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Kaplan Brings Power Forward Style to Prospect Pool

Selected by the Flyers in the third round (69th overall) of the 2022 NHL Entry Draft, right winger Devin Kaplan plays a straightforward, physical brand of hockey. The 6-foot-3, 204 pound native of Bridgewater, New Jersey, is a product of the vaunted US National Team Development Program (USNTDP), and is committed to Boston University in 2022-23.

While with the USNTDP, Kaplan almost exclusively played a checking role; excelling at creating turnovers on the forecheck, winning puck battles and creating operating room for linemates. He also managed to post 13 goals and 38 points in a combined 53 games in 2021-22 including eight goals and 18 points in 22 games against USHL competition. At the Under-18 World Championships, Kaplan chipped in six points (1g, 5a) in six games and did not take a penalty the entire tournament.

Kaplan is hard to take off the puck once he has it on his stick. He is an above-average north-south skater with a powerful stride, according to Flyers assistant general manager Brent Flahr. Where his skating of him needs some work is in terms of making cuts and turns.

“That’s something I know I need to work on. Definitely my ankle flexion and the stutter steps, all those things. We’ve also been working on stuff like that at the program with Mathew Larke. He’s unbelievable with that stuff too. It’s not It’s definitely stuff I need to keep working on every day, so that it can continue to develop and translate to the next level,” Kaplan said on the second day of the Flyers 2022 Development Camp.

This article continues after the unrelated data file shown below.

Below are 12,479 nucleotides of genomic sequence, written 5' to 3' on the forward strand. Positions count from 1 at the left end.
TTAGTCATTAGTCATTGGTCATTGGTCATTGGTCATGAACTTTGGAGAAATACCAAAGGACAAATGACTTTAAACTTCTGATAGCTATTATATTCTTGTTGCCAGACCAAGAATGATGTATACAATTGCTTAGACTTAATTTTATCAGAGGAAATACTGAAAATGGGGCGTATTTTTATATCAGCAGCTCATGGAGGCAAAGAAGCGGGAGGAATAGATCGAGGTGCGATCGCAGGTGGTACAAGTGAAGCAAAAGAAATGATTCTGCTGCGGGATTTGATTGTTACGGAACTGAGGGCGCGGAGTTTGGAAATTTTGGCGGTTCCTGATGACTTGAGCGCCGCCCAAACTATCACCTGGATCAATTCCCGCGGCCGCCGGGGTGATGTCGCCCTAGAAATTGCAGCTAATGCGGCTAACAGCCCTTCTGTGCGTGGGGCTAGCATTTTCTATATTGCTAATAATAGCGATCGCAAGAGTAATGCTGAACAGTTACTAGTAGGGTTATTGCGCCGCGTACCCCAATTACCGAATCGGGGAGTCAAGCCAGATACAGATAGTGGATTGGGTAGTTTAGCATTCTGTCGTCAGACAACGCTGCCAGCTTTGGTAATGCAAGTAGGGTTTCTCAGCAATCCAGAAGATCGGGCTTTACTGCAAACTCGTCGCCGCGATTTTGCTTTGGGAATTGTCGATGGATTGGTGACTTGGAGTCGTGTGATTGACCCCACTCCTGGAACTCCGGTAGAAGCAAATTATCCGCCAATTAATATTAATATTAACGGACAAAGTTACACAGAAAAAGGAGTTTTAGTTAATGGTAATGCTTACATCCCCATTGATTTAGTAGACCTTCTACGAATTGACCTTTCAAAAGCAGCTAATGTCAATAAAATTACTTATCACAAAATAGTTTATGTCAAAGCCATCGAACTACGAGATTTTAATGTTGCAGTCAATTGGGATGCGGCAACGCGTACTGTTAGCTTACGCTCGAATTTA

“On my cutbacks, I tend to lean back towards my heels. I think with my ankle flexion, that’s something I need to work. When I get my knees over my toes a little bit more, my turns can stay leaning forward, then I “I’ll be able to keep my speed. That’s something one of the coaches told me they were going to film me in with throughout the week. We’ll go from there.”

Although Kaplan did not see much ice time in the top six of the USNTDP team’s forward rotation, he is not devoid of skill. Rather, he played on a team with a very deep roster and was assigned to a specialized role in which he excelled.

“He has great touch and puck skills,” said NTDP coach Nick Fohr to NHL Network. “He’s hard to defend and shines in tight.”

Nonetheless, one of the things that most impressed scouts about Kaplan is the player’s sense of self-identity as a player. He seems to understand that the power game is his bread and butter. He is also good at getting to the “greasy” areas if he sees a scoring chance developing. He was ranked No. 4 in the “most competitive player” category among the NHL scouts polled for the 2022 Recrutes Draft Guide (Cutter Gauthier was ranked 5th).

“I feel like being a power forward, somebody who makes defensemen scared to go back, get pucks, disrupts their breakout, gets pucks back for the team, and extends on their own possessions. I feel those are all things that tend to be my identity. We’re working on a lot of that stuff here, like picking up pucks off the wall. It’s all a big help,” Kaplan said.